Success for the creatively-inclined individual can be defined in many ways. Certainly there are those who necessarily measure their triumphs in terms of monetary gains. There are others for whom success means the refinement of a process, participation in a unique endeavor, the achievement of a level of personal mastery, or the realization of a rare kind of vision.
For some, it is all of the above.
Upon agreeing to work with the artist Luther E. Vann on a book showcasing contemporary art, ekphrastic poems, and short essays in 1991, there was little reason to believe it would ever see publication much less gain recognition as a “success.” It was not the kind of work on which publishers preferred to take chances. Neither the artist nor this author at the time commanded such compelling presences in the marketplace as to make a victorious outcome likely or inevitable in 2008. Whether or not it would have moved the hearts of judges making and breaking aspiring entrepreneurs during Shark Tank Week is debatable.
Nevertheless, the idea was powerful enough to survive almost 20 years before finally seeing the light of day. During that time, from 1991–2008, the individuals whose creative drive sustained the project experienced everything one might expect human beings to experience over a period of almost 2 decades: illness, divorce, death, economic upheavals, professional roadblocks, and professional victories.
A Persistent Vision
What allowed the endeavor to survive and eventually emerge in the form of a community-sponsored artistic event (in Savannah, Georgia), a celebrated book, and history-making art exhibition was a combination of artistic appeal and commercial potential. A number of poems from the book were published over several years, from the late 1990s to 9/11 and beyond, in ESSENCE Magazine. Likewise, some of the art in the proposed publication was at the time available for sale and made the idea of an accompanying exhibition attractive.
Moreover, both the artist and writer had strong connections to the traditions and creative talents of the Harlem Renaissance that endowed the work with a historical value which very few (if any) similar projects could claim. In addition, potential stakeholders were presented through a series of meetings conducted at the Jepson Center for the Arts with statements of the vision, objectives, and mission that made the work significant.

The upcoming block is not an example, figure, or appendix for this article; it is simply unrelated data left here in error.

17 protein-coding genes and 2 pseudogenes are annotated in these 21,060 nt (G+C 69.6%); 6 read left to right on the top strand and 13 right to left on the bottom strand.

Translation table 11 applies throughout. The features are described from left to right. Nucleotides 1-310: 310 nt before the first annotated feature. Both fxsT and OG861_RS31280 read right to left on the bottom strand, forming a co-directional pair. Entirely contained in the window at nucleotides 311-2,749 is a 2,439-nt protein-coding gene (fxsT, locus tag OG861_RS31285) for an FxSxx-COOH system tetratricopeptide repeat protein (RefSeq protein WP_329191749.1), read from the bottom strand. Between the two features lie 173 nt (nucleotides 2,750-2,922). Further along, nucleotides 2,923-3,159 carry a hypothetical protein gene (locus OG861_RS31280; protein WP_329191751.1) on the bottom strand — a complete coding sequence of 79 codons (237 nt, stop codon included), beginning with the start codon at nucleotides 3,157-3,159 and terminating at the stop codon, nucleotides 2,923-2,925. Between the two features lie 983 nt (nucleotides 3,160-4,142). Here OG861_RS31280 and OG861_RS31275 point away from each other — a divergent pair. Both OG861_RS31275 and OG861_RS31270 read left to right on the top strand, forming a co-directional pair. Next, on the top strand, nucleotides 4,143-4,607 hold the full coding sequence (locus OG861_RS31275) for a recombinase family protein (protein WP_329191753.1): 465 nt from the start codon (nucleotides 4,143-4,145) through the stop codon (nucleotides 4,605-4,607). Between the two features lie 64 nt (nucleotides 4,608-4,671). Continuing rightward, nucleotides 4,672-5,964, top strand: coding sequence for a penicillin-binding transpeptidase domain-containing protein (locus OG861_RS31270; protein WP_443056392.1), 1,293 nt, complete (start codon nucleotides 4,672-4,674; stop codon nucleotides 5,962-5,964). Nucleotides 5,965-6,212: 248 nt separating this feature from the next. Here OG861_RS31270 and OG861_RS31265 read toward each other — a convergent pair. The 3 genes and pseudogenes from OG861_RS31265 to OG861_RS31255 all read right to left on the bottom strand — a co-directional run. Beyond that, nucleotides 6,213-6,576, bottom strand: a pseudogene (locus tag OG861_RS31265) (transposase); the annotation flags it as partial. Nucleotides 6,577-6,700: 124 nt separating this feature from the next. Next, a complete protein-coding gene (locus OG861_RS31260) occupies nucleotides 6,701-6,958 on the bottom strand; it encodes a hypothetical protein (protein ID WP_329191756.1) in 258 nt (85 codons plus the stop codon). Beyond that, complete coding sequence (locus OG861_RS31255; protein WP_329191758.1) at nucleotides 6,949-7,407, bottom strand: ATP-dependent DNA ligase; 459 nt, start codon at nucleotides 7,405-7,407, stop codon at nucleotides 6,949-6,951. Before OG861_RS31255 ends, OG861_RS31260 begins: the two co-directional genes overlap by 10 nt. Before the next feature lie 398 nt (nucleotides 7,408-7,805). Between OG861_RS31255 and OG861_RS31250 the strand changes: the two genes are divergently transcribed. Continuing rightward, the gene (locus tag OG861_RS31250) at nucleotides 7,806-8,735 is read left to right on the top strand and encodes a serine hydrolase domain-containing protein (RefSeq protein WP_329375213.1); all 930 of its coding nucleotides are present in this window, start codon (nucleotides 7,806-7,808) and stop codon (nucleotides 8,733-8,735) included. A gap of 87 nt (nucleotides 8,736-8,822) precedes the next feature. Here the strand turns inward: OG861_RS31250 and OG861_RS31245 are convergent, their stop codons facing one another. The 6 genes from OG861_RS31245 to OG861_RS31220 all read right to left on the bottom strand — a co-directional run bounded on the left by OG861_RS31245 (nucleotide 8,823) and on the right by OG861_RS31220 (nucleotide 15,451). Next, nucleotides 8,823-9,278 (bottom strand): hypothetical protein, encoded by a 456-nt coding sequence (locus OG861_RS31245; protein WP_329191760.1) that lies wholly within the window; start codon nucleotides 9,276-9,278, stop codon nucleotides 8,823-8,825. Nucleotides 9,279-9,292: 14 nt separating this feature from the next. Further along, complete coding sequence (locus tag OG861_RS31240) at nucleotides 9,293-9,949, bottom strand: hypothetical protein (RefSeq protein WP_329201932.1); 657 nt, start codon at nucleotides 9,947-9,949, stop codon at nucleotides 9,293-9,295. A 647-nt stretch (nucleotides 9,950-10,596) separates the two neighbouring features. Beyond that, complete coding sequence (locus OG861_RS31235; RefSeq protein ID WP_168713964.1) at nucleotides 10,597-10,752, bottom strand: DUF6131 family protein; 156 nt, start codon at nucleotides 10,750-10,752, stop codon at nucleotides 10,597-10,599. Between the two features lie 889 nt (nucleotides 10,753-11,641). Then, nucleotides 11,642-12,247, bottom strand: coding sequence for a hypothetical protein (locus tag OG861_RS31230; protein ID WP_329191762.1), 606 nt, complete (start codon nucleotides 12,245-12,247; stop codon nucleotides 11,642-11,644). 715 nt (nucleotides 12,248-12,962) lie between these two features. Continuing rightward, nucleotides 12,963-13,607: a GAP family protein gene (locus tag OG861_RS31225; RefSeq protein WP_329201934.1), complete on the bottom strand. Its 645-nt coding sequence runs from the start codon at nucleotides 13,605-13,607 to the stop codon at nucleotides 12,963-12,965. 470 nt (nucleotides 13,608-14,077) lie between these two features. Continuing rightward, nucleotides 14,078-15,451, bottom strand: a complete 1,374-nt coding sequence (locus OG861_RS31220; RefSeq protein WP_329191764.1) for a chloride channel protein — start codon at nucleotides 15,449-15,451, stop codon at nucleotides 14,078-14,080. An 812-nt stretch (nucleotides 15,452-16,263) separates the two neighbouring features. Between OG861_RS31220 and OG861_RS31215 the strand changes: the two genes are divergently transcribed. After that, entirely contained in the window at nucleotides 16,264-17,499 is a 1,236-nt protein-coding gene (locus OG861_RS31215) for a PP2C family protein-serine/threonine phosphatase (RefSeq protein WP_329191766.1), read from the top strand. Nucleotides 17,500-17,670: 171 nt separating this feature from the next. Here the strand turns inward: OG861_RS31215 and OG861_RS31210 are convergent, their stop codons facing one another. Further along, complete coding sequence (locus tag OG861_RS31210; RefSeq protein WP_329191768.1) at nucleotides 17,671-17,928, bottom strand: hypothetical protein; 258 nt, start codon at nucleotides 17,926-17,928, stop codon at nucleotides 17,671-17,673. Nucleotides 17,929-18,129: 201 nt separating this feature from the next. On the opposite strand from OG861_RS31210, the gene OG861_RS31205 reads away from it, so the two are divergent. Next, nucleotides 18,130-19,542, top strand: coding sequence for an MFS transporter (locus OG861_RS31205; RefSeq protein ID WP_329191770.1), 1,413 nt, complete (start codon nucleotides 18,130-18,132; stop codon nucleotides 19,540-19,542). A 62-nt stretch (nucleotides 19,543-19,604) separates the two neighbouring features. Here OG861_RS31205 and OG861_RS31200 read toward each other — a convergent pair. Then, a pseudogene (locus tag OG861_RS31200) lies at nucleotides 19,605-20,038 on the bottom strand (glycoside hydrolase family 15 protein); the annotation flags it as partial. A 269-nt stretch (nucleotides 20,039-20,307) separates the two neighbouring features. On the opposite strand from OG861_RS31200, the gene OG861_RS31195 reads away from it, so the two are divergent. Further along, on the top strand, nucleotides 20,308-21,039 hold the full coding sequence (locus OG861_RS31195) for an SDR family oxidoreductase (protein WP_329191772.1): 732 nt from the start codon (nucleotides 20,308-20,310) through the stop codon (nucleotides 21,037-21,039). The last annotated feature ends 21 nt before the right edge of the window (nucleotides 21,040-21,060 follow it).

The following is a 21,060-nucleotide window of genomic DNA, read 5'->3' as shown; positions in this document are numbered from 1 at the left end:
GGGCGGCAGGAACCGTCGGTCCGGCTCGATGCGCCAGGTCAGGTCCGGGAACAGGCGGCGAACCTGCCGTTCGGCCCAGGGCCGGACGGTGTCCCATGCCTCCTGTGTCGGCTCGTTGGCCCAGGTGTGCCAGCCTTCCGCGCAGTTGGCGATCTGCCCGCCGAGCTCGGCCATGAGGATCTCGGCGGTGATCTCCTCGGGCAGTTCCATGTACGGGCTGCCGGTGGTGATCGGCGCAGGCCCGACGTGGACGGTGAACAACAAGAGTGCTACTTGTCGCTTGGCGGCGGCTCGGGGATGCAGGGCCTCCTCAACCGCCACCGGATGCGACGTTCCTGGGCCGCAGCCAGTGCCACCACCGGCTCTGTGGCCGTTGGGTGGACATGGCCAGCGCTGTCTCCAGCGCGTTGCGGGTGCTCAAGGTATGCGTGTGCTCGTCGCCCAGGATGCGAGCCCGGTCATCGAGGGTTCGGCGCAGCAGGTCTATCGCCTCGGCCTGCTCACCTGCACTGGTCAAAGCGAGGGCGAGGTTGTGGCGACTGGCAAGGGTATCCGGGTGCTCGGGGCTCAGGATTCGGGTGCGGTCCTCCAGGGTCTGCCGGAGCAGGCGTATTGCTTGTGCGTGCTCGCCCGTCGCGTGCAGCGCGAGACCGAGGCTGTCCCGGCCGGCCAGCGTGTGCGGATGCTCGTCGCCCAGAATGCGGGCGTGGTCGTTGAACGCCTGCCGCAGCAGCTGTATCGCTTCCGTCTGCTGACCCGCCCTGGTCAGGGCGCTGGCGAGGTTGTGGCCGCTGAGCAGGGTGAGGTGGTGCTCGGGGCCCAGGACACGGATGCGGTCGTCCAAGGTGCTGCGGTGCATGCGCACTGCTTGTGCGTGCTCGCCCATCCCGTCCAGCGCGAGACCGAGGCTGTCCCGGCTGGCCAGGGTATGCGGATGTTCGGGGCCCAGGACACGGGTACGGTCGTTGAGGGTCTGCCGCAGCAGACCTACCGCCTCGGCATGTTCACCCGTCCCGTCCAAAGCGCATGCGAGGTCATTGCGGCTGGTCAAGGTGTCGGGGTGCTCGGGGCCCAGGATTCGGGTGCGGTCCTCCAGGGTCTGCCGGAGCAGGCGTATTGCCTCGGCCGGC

Stating the Mission
The goal and objective of ELEMENTAL, The Power of Illuminated Love, is to provide a creative tool capable of helping people recognize that the spiritual journey on which so many find themselves is not necessarily a solitary one. It underscores through text and image the idea that people inhabit and often share different states of being that make us much more alike than unalike.
The value of such a recognition can prove profound when considering the hundreds of thousands who commit suicide because of their belief that “nobody understands me,” those who end up in prison due to an exaggerated sense of worthlessness, or those who live in dejected states of loneliness or despair brought on by unrelenting undiminished violent conflicts and conditions in the world. In certainly speaks in 2014 to the compulsion that drives individuals to join forces with such nihilistic entities as Boko Haram, ISIS, and the various hate groups that mar America’s social landscape.
NEXT: Text and Meaning in Elemental, the Power of Illuminated Love Part 2.
author of The River of Winged Dreams
and Encyclopedia of the Harlem Renaissance
More on ELEMENTAL and the Text and Meaning Series by Aberjhani
- Text and Meaning in The Civil Rights Act of 1964 Part 1
- Text and Meaning in T.J. Reddy’s Poems in One-Part Harmony 1
- Putting Text and Meaning to the Guerrilla Decontextualization Test (part 2)
- Text and Meaning in the Life of Nelson Mandela Part 1
- Text and Meaning in Robert Frost’s Dedication: For John F. Kennedy Part 1
- Text and Meaning in Albert Camus’ The Myth of Sisyphus Part 1
- Text and Meaning in Langston Hughes’ The Negro Artist and the Racial Mountain Part 1
- Text and Meaning in Encyclopedia of the Harlem Renaissance Part 1
- Text and Meaning in Encyclopedia of the Harlem Renaissance Part 3
- Text and Meaning in MLK’s I Have a Dream Speech Part 1
- Text and Meaning in Martin Luther King Jr.’s I Have a Dream Speech Part 4